New Penn Program Studies the Body’s Cells, One By One

By Sarah Welsh

Cancer starts with a single cell going haywire. What is it about that one cell that makes it different from the rest, setting it on a path of destruction? A new program at the University of Pennsylvania may help find an answer to that and many other questions.

The Penn Program in Single Cell Biology is a new effort by faculty members James Eberwine and Junhyong Kim to understand biology as it happens in each individual cell. Founded late last year, the PPSCB is supported by Penn’s Perelman School of Medicine and Institute for Translational Medicine and Therapeutics.

Eberwine, the Elmer Holmes Bobst Professor of Pharmacology in the medical school, and Kim, the Patricia M. Williams Term Professor in Biology in the School of Arts and Sciences, co-direct the program. They have worked together for decades trying to understand what makes each cell different from one another.

“As humans, we have about 100 trillion cells in our body,” Kim says. “Up until now, people have thought about these cells as just building blocks that make up the body. We know that brain cells are very different from heart cells, but traditionally we don’t think about the individual heart cells: are they all doing the same thing or are they all doing something different?”

The Center is sponsored by the National Institutes of Health Single Cell Analysis program and is one of only three such centers worldwide. Each is focused on a different type of cell and employs a different type of technology to study cells individually. PPSCB’s emphasis is on heart and brain cells, and scientists there particularly interested in studying the RNA material in these cells, which can give clues to their function.

Kim, a computational biologist, and Eberwine, a molecular biologist, have a mutually beneficial partnership: Eberwine’s lab performs the molecular biology bench work while Kim’s lab helps analyze and interpret the data.

A single cell is very small; an average neuron is smaller than a grain of table salt. The DNA and RNA molecules that the PPSCB researchers are trying to detect within that neuron are even tinier. Typically, DNA and RNA sequencing is done with many cells at once from, for example, a piece of hair or blood sample. Trying to sequence the genetic material from a single cell, on the other hand, as the PPSCB is doing, requires sequencing many cells individually, using sequencing technologies that have traditionally been very expensive.

“We are making measurements really at the limit of what we can measure,” says Kim. “Some of the techniques Jim has developed in the past 20 years have allowed us to make these measurements, and, importantly, the cost of sequencing has come down.”

The other difficulty with the types of sequencing experiments the PPSCB is embarking on is the amount of data generated. The computational analysis the researchers must do to interpret the data is anything but straightforward. That means a good portion of the center’s work is done on the computer rather than the lab bench.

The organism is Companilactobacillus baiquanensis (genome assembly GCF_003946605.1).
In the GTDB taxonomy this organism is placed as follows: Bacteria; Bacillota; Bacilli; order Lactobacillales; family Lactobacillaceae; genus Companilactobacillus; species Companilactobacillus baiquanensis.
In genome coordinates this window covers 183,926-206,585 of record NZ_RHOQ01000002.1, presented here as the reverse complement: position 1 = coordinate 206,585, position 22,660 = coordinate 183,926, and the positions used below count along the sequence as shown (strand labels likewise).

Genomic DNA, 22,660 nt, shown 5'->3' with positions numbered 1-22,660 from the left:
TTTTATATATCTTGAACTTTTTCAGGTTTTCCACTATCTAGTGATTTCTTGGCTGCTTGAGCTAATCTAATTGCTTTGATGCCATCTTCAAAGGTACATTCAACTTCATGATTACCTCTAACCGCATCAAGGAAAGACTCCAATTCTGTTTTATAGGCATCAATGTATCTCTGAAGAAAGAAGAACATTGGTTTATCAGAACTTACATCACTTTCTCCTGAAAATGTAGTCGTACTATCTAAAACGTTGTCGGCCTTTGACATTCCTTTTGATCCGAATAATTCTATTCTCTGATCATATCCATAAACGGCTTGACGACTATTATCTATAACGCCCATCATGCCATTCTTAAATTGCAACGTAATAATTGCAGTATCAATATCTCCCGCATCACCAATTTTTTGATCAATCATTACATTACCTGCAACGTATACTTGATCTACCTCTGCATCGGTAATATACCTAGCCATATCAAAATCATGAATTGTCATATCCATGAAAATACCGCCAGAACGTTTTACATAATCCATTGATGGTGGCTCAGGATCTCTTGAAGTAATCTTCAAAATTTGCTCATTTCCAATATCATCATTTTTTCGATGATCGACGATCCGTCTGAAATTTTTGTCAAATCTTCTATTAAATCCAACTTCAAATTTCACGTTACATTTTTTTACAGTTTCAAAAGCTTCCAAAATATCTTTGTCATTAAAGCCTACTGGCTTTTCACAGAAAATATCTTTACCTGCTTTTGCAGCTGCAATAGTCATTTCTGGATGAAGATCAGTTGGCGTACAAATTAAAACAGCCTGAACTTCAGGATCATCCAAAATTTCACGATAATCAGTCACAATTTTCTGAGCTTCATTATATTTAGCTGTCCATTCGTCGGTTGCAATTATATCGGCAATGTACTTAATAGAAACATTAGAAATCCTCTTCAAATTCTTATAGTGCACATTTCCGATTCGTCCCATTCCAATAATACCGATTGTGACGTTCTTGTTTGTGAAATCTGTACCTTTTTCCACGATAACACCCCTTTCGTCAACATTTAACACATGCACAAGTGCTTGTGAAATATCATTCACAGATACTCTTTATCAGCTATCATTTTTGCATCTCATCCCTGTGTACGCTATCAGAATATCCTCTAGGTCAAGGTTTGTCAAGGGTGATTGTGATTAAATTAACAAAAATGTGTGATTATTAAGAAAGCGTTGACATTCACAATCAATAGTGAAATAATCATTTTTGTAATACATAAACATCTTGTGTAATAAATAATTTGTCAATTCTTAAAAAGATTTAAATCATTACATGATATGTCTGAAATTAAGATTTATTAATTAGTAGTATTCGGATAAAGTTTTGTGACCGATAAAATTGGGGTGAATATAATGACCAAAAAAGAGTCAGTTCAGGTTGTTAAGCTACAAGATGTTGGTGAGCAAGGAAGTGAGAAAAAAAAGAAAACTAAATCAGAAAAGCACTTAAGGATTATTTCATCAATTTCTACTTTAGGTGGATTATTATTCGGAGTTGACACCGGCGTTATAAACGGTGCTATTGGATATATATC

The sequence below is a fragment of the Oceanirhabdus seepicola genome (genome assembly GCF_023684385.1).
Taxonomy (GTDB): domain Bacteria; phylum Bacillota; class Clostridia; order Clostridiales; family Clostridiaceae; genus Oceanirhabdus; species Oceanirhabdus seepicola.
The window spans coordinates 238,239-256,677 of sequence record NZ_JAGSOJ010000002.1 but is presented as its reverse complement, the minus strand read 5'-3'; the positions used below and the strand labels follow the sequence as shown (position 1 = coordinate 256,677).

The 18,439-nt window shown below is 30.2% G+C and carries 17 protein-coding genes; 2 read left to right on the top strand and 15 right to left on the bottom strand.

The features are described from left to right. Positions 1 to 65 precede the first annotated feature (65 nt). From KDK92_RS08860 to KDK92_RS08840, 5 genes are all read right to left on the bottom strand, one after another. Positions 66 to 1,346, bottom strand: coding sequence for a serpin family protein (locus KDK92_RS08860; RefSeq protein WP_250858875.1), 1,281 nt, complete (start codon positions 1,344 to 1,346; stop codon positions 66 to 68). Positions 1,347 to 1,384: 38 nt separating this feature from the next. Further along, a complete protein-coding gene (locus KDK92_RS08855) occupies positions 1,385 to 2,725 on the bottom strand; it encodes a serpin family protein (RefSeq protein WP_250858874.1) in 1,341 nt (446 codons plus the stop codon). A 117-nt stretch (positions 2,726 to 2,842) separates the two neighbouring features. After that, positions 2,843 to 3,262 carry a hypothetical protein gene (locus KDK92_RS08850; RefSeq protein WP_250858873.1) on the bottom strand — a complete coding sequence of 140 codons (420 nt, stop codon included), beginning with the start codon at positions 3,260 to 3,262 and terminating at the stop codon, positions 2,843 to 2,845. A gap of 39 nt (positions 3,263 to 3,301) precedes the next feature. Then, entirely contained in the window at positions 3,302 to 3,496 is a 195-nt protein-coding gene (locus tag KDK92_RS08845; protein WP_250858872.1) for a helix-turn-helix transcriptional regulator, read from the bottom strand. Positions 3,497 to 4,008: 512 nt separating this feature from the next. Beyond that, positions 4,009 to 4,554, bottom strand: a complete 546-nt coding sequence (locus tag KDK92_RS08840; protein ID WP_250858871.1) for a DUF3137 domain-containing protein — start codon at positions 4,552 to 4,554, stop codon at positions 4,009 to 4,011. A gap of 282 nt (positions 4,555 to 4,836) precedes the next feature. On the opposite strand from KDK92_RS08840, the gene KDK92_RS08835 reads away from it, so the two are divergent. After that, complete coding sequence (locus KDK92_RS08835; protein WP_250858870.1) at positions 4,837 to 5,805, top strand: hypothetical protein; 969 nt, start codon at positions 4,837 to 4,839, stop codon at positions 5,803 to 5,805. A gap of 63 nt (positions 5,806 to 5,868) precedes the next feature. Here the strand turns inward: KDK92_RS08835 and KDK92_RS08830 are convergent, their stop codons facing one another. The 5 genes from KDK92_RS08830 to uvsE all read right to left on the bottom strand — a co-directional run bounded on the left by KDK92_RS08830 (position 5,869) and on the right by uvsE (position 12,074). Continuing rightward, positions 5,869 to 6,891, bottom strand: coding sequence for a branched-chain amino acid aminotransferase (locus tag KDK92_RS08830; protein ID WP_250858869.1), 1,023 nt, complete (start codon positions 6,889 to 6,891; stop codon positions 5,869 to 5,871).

“You can’t just look at the data without doing computations because there are billions of datapoints,” Kim says.

Researchers used to assume that cells taken from the same tissue type would be effectively identical, but Eberwine and Kim have found significant differences in the RNA content between individual cells. This suggests that individual cells are preparing for different functions by regulating which of their genes are expressed and to what extent they are expressed.

A major goal of PPSCB is to grow awareness of single cell techniques at Penn so other researchers can begin to ask new biological questions. Kim says that many labs studying cancer are very interested in using new single cell techniques. Tumors are made up of a hodge-podge of erratically growing cells that are very different from each other. Learning about the differences between the individual cells in a tumor can help researchers understand how to better treat cancers.

PPSCB is hosting a variety of workshops and a symposium this spring aimed at helping Penn scientists learn how to apply these single cell techniques to their own labs.

“These workshops and courses are vital to the mission of PPSCB because they provide hands-on experience with this technology, which can be tricky to use,” Eberwine says.

In addition to hosting workshops, creating symposia and developing technologies, PPSCB will also be making grants for Penn researchers who want to utilize single cell technologies in new ways.

“I’d like to see this program allow more people to use the technology, and provide funding for the creative ideas the faculty and students have,” Eberwine says. “We have to enable people’s creativity to get new experimental answers.”

Additional information about the program and spring meetings is at

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